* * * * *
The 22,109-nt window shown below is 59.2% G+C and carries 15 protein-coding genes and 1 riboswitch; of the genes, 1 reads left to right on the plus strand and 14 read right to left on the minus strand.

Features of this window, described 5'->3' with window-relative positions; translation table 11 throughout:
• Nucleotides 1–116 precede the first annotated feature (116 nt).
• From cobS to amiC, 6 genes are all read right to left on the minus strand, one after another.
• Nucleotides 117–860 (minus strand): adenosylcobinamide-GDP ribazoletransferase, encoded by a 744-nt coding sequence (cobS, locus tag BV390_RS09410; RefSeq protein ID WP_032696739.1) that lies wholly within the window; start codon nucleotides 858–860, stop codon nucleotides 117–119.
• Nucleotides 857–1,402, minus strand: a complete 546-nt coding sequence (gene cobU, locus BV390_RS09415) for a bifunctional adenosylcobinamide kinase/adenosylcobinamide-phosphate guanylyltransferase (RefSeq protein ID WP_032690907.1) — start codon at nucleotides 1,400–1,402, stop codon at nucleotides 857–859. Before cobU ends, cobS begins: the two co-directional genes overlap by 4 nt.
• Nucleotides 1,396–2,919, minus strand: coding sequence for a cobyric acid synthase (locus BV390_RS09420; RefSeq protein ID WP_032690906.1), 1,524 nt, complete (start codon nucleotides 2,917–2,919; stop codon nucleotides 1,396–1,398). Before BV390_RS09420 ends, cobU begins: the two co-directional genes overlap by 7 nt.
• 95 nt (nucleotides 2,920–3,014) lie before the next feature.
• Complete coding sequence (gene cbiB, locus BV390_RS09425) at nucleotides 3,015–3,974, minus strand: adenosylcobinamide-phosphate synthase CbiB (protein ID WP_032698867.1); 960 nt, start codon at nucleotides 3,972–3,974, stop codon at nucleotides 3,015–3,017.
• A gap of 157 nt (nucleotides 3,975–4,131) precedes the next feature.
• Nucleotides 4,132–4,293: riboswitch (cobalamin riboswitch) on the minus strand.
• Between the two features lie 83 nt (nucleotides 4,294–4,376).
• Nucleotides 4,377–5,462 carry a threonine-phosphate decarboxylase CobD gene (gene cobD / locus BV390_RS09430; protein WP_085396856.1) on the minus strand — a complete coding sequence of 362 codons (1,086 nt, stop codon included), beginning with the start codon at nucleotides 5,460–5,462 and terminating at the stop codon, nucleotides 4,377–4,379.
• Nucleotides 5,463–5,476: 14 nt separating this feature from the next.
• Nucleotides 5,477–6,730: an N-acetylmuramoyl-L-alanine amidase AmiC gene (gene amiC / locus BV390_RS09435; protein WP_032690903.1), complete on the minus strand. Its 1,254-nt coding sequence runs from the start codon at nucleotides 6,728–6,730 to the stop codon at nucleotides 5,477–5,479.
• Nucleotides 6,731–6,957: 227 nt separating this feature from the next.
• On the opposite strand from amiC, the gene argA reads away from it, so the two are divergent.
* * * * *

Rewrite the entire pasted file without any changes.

The 22,109-nt window shown below is 59.2% G+C and carries 15 protein-coding genes and 1 riboswitch; of the genes, 1 reads left to right on the plus strand and 14 read right to left on the minus strand.

Features of this window, described 5'->3' with window-relative positions; translation table 11 throughout:
• Nucleotides 1–116 precede the first annotated feature (116 nt).
• From cobS to amiC, 6 genes are all read right to left on the minus strand, one after another.
• Nucleotides 117–860 (minus strand): adenosylcobinamide-GDP ribazoletransferase, encoded by a 744-nt coding sequence (cobS, locus tag BV390_RS09410; RefSeq protein ID WP_032696739.1) that lies wholly within the window; start codon nucleotides 858–860, stop codon nucleotides 117–119.
• Nucleotides 857–1,402, minus strand: a complete 546-nt coding sequence (gene cobU, locus BV390_RS09415) for a bifunctional adenosylcobinamide kinase/adenosylcobinamide-phosphate guanylyltransferase (RefSeq protein ID WP_032690907.1) — start codon at nucleotides 1,400–1,402, stop codon at nucleotides 857–859. Before cobU ends, cobS begins: the two co-directional genes overlap by 4 nt.
• Nucleotides 1,396–2,919, minus strand: coding sequence for a cobyric acid synthase (locus BV390_RS09420; RefSeq protein ID WP_032690906.1), 1,524 nt, complete (start codon nucleotides 2,917–2,919; stop codon nucleotides 1,396–1,398). Before BV390_RS09420 ends, cobU begins: the two co-directional genes overlap by 7 nt.
• 95 nt (nucleotides 2,920–3,014) lie before the next feature.
• Complete coding sequence (gene cbiB, locus BV390_RS09425) at nucleotides 3,015–3,974, minus strand: adenosylcobinamide-phosphate synthase CbiB (protein ID WP_032698867.1); 960 nt, start codon at nucleotides 3,972–3,974, stop codon at nucleotides 3,015–3,017.
• A gap of 157 nt (nucleotides 3,975–4,131) precedes the next feature.
• Nucleotides 4,132–4,293: riboswitch (cobalamin riboswitch) on the minus strand.
• Between the two features lie 83 nt (nucleotides 4,294–4,376).
• Nucleotides 4,377–5,462 carry a threonine-phosphate decarboxylase CobD gene (gene cobD / locus BV390_RS09430; protein WP_085396856.1) on the minus strand — a complete coding sequence of 362 codons (1,086 nt, stop codon included), beginning with the start codon at nucleotides 5,460–5,462 and terminating at the stop codon, nucleotides 4,377–4,379.
• Nucleotides 5,463–5,476: 14 nt separating this feature from the next.
• Nucleotides 5,477–6,730: an N-acetylmuramoyl-L-alanine amidase AmiC gene (gene amiC / locus BV390_RS09435; protein WP_032690903.1), complete on the minus strand. Its 1,254-nt coding sequence runs from the start codon at nucleotides 6,728–6,730 to the stop codon at nucleotides 5,477–5,479.
• Nucleotides 6,731–6,957: 227 nt separating this feature from the next.
• On the opposite strand from amiC, the gene argA reads away from it, so the two are divergent.